I am writing to you to inform you and the readers of your fine publication of some undeniable facts about the controversial dredging for Leeward Marina, formerly known as Nikki Beach, soon to be known as Blue Haven Marina. The marina is within Princess Alexandra National Park, and as such limitations to this development may exist.
As stated in an October 3 press release by IGY Marinas, the future owners of the marina plan to dredge the Leeward going-through from a minimum depth of currently around 6 feet to a new depth of 12 feet.
Now as we all know, Nikki Beach and the new mega yacht marina initially opened in April 2007 when the dredging of the going-through was just completed (a subsequent inquiry labeled the dredging as “illegal”). At the Nikki Beach opening, renowned mega yacht “Lady M” from Belize docked at both the marina and at Nikki beach. Built by Hakvoort Shipyard in 1994 in the Netherlands, Lady M features a steel hull and 164 ft in length. She has a draft of 10.2 ft. This should be sufficient evidence that in April 2007, the going-through was dredged to at least 12 feet of minimum depth. We come to the same conclusion when reviewing development agreements and press releases by Nikki Beach and Leeward Marina during 2006 and 2007 which we will not publish at this point.
We have sufficient evidence that after the illegal dredging to 12 ft depth in 2007, it took five years for the going-through to fill the ocean bed with sand to significantly reduce the minimum depth to the current levels. In those five years, an additional five to six feet of sand washed up and accumulated in the ocean bed of Leeward going-through.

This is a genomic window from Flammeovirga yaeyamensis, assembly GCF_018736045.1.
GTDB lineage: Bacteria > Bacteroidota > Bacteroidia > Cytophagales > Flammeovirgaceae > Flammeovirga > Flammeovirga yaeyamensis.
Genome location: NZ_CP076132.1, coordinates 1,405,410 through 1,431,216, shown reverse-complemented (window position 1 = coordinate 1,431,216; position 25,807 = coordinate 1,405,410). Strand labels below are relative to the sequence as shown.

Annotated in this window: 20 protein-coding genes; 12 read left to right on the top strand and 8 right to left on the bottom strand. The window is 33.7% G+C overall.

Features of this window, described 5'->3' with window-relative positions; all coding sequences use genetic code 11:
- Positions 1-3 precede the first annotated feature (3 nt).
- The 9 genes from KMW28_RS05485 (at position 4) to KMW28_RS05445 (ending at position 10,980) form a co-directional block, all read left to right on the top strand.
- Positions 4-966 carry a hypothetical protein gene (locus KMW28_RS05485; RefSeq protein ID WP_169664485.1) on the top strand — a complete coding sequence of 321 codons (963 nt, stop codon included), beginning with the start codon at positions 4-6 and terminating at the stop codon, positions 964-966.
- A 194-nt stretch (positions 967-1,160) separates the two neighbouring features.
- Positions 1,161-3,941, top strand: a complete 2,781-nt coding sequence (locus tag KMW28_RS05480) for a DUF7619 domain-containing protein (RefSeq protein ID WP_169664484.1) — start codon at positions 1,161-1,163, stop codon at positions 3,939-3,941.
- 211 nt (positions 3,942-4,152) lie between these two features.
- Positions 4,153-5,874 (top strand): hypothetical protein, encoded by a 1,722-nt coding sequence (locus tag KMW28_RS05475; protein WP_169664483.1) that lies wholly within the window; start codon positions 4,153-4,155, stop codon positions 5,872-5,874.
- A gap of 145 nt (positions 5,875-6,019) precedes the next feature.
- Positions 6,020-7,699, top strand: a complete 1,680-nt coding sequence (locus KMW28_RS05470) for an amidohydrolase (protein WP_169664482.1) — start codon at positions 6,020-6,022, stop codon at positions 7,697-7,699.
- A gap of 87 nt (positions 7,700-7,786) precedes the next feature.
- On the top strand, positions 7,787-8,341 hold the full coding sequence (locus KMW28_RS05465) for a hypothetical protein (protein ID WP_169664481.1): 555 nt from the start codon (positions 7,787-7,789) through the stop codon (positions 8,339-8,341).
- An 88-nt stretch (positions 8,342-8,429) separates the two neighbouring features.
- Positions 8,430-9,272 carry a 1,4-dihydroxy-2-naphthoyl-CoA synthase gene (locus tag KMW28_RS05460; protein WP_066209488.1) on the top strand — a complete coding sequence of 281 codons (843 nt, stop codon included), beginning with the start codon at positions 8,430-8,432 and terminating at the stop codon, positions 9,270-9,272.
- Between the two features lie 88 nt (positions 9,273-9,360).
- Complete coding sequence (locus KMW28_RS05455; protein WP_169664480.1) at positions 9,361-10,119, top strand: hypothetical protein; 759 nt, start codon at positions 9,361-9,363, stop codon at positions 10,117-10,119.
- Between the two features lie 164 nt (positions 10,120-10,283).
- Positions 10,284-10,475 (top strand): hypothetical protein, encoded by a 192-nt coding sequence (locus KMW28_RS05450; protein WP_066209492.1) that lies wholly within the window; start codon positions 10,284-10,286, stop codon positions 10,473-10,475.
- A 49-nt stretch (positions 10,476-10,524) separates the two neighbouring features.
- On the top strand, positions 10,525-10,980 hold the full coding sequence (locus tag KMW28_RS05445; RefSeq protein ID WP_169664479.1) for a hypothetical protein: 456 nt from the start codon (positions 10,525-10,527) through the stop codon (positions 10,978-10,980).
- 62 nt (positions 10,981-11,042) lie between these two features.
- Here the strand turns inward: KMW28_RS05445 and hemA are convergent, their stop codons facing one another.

Now, should the Blue Haven Marina commence operations, we can conclude that they will need to dredge on a continuous basis at least every three years to remove at least 3ft to 4ft of newly deposited sediment.
Proponents of the marina will cite the economic benefits of this high-end operation, such as additional jobs, revenues and prestige. Without any doubt the development would fulfill these expectations.
However, the 100 million dollar question is: Can the Grace Bay reef, already damaged by the "illegal" 2007 dredging, take continuous “maintenance dredging” every other year? It is a 100 million dollar question because IF the reef cannot take the silt and deposits from ongoing dredging, then the reef will die, leaving the world’s best beach subject to massive erosion, which may lead to the collapse of the country’s highest profile developments and one of the main drivers for its tourism and government revenues.
Of course, this question should not diminish the fact that the National Parks Ordinance still applies to the marina development.
There are the facts. Be careful, you are now informed. Make your own decision.